Chemistry - 06.12.2012
Attitudes to organic labels depend on consumers' values
Attitudes to organic labels depend on consumers’ values
Labeling food as "organic" may not always lead to a positive impression, according to a recent Cornell study. The research, published Nov. 27 online in the journal Appetite, flips the notion of a "halo" effect for ethical food labels. A halo effect refers to a phenomenon where a label leads consumers to have a positive opinion - and in the case of an organic label, a healthful impression - of those foods.

Physics - Chemistry - 06.12.2012
Seeing in Color at the Nanoscale
Seeing in Color at the Nanoscale
If nanoscience were television, we'd be in the 1950s. Although scientists can make and manipulate nanoscale objects with increasingly awesome control, they are limited to black-and-white imagery for examining those objects. Information about nanoscale chemistry and interactions with light-the atomic-microscopy equivalent to color-is tantalizingly out of reach to all but the most persistent researchers.

Environment - Chemistry - 04.12.2012
More Potent than Carbon Dioxide, Nitrous Oxide Levels in California May be Nearly Three Times Higher Than Previously Thought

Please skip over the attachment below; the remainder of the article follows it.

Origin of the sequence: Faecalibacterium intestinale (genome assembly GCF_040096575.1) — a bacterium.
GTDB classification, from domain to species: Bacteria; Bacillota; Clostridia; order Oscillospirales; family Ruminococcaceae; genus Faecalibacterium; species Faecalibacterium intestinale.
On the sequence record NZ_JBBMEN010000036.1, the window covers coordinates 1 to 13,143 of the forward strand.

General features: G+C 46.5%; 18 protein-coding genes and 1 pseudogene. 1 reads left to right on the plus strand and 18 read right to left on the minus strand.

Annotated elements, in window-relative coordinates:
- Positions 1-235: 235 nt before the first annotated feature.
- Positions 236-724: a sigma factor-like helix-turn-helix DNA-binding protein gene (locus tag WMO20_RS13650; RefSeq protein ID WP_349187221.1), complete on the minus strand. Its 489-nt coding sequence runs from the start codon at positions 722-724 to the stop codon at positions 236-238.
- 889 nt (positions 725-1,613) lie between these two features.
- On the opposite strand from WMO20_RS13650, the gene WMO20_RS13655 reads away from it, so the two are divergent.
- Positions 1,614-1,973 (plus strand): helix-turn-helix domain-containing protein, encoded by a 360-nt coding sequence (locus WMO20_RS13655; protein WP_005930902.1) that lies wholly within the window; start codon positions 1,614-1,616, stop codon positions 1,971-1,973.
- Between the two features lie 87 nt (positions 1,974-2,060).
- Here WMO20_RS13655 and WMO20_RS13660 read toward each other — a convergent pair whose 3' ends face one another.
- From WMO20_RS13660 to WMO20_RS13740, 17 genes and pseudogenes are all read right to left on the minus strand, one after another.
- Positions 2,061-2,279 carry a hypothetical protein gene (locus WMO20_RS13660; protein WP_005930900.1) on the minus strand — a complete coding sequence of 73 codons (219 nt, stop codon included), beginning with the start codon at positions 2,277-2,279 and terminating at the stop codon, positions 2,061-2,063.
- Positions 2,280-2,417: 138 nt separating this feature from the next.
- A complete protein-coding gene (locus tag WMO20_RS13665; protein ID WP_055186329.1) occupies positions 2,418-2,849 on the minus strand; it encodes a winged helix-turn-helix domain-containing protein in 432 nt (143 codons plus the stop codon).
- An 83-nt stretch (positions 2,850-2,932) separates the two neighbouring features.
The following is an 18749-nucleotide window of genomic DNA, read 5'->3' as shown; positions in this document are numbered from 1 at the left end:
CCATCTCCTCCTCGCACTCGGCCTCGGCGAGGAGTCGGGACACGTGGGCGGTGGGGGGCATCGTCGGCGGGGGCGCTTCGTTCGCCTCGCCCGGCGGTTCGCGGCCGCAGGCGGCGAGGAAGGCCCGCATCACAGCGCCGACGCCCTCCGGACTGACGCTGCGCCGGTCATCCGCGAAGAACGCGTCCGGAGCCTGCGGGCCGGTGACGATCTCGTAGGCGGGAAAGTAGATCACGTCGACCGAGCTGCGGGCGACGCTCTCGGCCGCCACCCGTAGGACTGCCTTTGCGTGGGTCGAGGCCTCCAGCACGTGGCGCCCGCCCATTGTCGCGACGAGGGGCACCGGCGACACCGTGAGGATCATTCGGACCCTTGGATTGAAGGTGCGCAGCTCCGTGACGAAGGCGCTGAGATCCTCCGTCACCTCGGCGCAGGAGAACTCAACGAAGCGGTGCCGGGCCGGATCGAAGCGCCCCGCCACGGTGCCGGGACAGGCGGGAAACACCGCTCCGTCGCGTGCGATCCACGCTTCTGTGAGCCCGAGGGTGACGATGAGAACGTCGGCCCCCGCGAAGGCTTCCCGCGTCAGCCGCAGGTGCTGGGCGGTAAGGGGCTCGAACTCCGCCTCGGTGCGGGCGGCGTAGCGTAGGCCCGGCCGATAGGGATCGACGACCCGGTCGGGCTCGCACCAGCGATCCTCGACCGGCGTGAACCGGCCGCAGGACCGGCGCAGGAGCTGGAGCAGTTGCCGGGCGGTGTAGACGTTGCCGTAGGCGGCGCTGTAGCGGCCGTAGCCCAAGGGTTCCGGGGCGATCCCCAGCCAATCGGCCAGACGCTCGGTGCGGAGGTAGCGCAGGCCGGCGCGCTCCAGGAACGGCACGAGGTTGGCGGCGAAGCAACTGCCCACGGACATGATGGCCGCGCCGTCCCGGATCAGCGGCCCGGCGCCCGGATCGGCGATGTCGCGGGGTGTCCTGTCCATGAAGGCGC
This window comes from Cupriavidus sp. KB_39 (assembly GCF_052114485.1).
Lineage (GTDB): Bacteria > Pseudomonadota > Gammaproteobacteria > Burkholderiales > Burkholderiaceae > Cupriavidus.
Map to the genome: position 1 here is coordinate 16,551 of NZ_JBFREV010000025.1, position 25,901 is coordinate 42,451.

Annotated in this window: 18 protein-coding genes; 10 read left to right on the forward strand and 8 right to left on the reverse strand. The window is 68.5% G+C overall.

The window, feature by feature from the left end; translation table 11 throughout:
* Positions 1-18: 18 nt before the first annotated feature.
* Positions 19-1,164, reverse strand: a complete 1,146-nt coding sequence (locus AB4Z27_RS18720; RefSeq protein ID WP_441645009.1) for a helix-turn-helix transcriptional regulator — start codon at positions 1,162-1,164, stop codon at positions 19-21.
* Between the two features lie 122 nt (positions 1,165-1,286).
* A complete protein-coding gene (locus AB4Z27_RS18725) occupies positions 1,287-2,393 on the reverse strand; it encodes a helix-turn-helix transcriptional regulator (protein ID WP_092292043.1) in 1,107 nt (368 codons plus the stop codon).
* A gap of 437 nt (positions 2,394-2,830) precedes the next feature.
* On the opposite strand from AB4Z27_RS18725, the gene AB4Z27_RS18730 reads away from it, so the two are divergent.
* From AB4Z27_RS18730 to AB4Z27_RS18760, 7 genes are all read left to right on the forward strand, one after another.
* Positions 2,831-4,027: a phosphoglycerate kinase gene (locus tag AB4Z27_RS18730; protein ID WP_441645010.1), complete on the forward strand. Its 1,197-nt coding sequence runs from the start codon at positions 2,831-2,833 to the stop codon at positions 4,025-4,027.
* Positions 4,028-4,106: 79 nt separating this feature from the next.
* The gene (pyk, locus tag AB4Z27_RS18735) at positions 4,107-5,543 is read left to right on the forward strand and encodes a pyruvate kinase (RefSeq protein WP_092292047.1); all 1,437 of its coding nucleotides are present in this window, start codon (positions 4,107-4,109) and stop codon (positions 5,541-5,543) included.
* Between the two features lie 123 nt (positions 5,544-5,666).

More Potent than Carbon Dioxide, Nitrous Oxide Levels in California May be Nearly Three Times Higher Than Previously Thought
Using a new method for estimating greenhouse gases that combines atmospheric measurements with model predictions, Lawrence Berkeley National Laboratory (Berkeley Lab) researchers have found that the level of nitrous oxide, a potent greenhouse gas, in California may be 2.5 to 3 times greater than the current inventory.

Physics - Chemistry - 03.12.2012
Experiments bolster theory of how electrons cool in graphene
Experiments bolster theory of how electrons cool in graphene
It's a basic tenet of physics that scientists are trying to explain in graphene, single-atom thick sheets of carbon: When electrons are excited, or heated, how quickly do they relax, or cool? A research team supported by the Kavli Institute at Cornell for Nanoscale Science has shed some light on the topic through the first known direct measurements of hot electrons cooling down in graphene.